Since a week now we are all hearing the controversy surrounding an advertisement by a leading jewellery brand Tanishq. There are trending hashtags like #BoycottTanishq and what not. So, here is what happened - In the latest advertisement by the brand, a Muslim family is shown celebrating a baby shower of their south Indian bahu.
Now, to all those who questioned what is wrong with this advertisement and giving the misplaced advice that one should promote inter-religion marriage; and in the words of Mr Shashi Tharoor, "boycotting this advertisement means going against the biggest symbol of Hindu-Muslim ekatvam - India"; I would like to ask, why couldn't this have been other way around where a Hindu family is celebrating something for their Muslim bahu?
But the debates about “secularism” and “intolerance of Hindus” are once again a rage, so, of course, I got intrigued and found out that Tanishq is not the first brand to go down this road. Here are some leading brands who have created similar advertisements as Tanishq, with some subtle and not so subtle meanings -
Red Label Tea - Advertisement 1:
A Hindu visits a sculpture’s shop to buy an idol of Ganesha. He finds out the sculptor is Muslim and immediately tries to leave until this Muslim sculptor gently makes him understand that him sculpting the idol is not a big deal, over a cup of tea. My question is why can’t the Hindu guy, after finding out the religion of the sculptor, be amazed? Why does he have to be scared and suspicious? Why can’t the Hindu guy, over a steaming cup of Red Label tea praise the sculptor and be like I’m gonna buy this idol because I like it! Isn’t that is what happens in real life?
Red Label Tea - Advertisement 2:
An old, Hindu couple cannot find keys to their apartment and are locked out of it. Their Muslim neighbour comes with her daughter, opens her apartment, notices the couples’ struggle and invites them for tea. This Hindu couple and more importantly the man is reluctant to go but after he smells the Red Label Tea he forgets his hesitation and goes on to have a cup of tea. Why couldn't it have gone the other way, with the places swapped?
Red Label Tea - Advertisement 3:
So according to this advertisement, Kumbh Mela is where people (Hindu man) go and abandon their parents? What a nice informative advertisement and what a wonderful message! Thank you so much Red Label Tea!
Surf Excel Detergent - Advertisement 1:
Okay, so, Hindus are just making a mess by playing with colours on Holi? There is no religious belief or significance to it? The colours of Holi are “Daag” and going to the mosque not only triumphs the Hindu festival, but it is also more sophisticated as indicated by “Chamakati Safedi” of the Muslim boys' kurta! Okay, Got it!
Surf Excel Detergent - Advertisement 2:
So, let me get this, customs and rituals of Hindu festival are messy, full of “daag” or affect asthma patients; whereas when it comes to Eid it is all about love, care, support and what not!
Diycam Security Cam Advertisement:
Any person who is sneaking around your house, doesn’t talk to you, enters your gate and turns back after seeing the door open etc will instantly make anyone suspicious. Its basic instinct of survival! So why does it have to be about Hindu-Muslim? Such behaviour, by any person, whether they have surma in their eyes are not, raise suspicion. The End!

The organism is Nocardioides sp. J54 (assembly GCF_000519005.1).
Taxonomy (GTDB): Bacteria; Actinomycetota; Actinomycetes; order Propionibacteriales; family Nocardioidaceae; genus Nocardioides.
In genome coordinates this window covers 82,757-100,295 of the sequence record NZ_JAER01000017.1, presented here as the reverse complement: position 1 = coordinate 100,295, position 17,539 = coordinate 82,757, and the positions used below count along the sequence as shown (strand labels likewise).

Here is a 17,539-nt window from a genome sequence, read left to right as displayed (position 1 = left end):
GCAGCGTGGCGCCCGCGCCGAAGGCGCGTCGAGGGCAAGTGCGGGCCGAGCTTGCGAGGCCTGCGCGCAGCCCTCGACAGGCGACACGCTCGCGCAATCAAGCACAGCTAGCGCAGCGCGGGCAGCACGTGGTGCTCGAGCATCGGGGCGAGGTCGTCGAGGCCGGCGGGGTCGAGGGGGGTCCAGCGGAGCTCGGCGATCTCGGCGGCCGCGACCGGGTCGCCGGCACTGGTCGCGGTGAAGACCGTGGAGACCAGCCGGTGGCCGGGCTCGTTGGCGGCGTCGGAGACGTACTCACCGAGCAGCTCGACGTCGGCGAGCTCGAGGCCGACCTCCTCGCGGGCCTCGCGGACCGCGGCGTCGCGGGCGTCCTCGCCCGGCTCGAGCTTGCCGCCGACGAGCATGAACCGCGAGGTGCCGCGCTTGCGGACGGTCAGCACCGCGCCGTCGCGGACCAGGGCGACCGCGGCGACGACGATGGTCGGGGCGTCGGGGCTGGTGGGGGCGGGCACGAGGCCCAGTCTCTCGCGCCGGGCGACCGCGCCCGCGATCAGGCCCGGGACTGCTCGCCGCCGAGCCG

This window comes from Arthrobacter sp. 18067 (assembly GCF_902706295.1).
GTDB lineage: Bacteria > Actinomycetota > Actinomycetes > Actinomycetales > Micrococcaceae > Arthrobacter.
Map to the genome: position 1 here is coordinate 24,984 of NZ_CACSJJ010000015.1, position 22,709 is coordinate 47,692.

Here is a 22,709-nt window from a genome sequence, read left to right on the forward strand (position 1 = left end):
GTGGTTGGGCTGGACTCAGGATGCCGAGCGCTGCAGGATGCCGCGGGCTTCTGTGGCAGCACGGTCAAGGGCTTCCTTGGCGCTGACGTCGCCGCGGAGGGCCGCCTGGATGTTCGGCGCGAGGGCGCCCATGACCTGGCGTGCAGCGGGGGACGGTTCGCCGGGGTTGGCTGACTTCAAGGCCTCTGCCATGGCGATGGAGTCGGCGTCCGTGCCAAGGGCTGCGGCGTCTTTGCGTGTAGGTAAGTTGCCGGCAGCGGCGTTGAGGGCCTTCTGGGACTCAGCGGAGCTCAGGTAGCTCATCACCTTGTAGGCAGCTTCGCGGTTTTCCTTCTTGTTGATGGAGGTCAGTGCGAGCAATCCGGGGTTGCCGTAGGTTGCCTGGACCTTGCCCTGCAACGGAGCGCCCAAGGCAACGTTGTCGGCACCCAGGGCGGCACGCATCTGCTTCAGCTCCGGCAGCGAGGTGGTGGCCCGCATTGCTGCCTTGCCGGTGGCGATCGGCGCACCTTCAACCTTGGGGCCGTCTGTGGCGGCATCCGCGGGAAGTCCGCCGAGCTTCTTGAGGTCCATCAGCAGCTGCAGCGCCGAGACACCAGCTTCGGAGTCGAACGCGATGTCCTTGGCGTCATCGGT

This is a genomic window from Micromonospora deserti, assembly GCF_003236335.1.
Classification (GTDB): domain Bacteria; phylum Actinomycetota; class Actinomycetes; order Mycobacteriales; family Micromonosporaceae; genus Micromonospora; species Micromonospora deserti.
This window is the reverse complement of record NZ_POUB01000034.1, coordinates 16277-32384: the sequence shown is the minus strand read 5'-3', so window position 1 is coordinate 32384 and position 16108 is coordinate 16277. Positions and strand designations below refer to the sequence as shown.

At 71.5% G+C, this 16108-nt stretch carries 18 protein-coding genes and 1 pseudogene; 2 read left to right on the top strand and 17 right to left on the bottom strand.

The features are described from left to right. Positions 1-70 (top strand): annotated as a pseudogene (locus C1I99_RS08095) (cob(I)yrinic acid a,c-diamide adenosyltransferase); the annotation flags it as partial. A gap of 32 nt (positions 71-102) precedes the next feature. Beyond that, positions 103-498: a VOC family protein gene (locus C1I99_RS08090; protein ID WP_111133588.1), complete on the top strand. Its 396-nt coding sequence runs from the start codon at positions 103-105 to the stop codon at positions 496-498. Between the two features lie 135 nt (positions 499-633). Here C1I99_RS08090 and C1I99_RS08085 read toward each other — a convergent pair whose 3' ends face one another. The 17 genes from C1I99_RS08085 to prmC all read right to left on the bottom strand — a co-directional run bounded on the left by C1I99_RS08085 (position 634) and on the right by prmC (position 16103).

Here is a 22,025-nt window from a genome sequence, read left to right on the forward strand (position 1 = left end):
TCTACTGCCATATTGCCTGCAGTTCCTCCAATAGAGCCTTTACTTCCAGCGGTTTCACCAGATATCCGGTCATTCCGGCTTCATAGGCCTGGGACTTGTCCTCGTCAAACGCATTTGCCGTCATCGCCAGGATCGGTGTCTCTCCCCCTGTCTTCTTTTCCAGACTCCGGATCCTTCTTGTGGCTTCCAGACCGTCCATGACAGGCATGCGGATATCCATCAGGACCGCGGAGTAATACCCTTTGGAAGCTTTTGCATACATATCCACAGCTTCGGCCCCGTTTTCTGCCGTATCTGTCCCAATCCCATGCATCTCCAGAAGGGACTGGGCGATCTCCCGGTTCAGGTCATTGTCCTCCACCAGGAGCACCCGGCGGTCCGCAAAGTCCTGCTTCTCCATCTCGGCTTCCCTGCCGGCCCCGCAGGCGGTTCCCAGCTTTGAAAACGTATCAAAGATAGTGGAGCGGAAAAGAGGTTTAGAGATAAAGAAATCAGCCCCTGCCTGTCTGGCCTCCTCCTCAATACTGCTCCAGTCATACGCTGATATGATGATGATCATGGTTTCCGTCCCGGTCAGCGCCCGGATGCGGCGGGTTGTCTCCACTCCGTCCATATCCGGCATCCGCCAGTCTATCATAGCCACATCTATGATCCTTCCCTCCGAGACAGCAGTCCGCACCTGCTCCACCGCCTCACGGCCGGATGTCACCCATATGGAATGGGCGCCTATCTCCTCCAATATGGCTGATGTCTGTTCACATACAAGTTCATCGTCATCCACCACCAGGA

Problem with these advertisements is not about them being “secular”; the problem is, why are these advertisements always in the favour of one religion over others? Problem is why are Hindu characters in such advertisements always shown in a bad light? And why are Muslim characters always victimized and shown as fragile, innocent beings? Isn't secularism about the belief that religion should not influence or be involved in the organization of society? Or was the definition updated without others knowledge? And if the original definition still stands, why is this word used to influence people in one way more than the other? And one simple question arises, are there are any hidden agendas at work here?
The general opinion these days is that Hindus are “intolerant”. Well, here is a data containing the increase and decrease of the population of Hindus in our neighbouring country -
And here is the census of India -
So, did the Hindu population whittle down because they are intolerant?
Equally respecting those who are different than us is at the core of Hinduism. Now, many ‘pseudo-secularists’ may argue this point but peace and harmony have been at the centre of the Hindu religion. But it does not mean one cannot fight back. This resistance towards such manipulating advertisements and other forms of entertainment is one tiny step of we fighting back for our identity because being silent and being helpless are two different things and it is high time that others understand this difference because we are done being misunderstood.
Lastly, dear Mr Chetan Bhagat, it's good that you can afford the jewellery from Tanishq, congratulations on your life’s achievement. Here is something you should remember before tweeting nonsense again -
Being middle class is not something to be ashamed of, in fact, the reason you can afford Tanishq jewellery is that your money comes from the stories you write about middle-class characters and it is thousands of middle-class people who are buying it. So, next time you want to look down your nose upon others, take a good long look in the mirror first!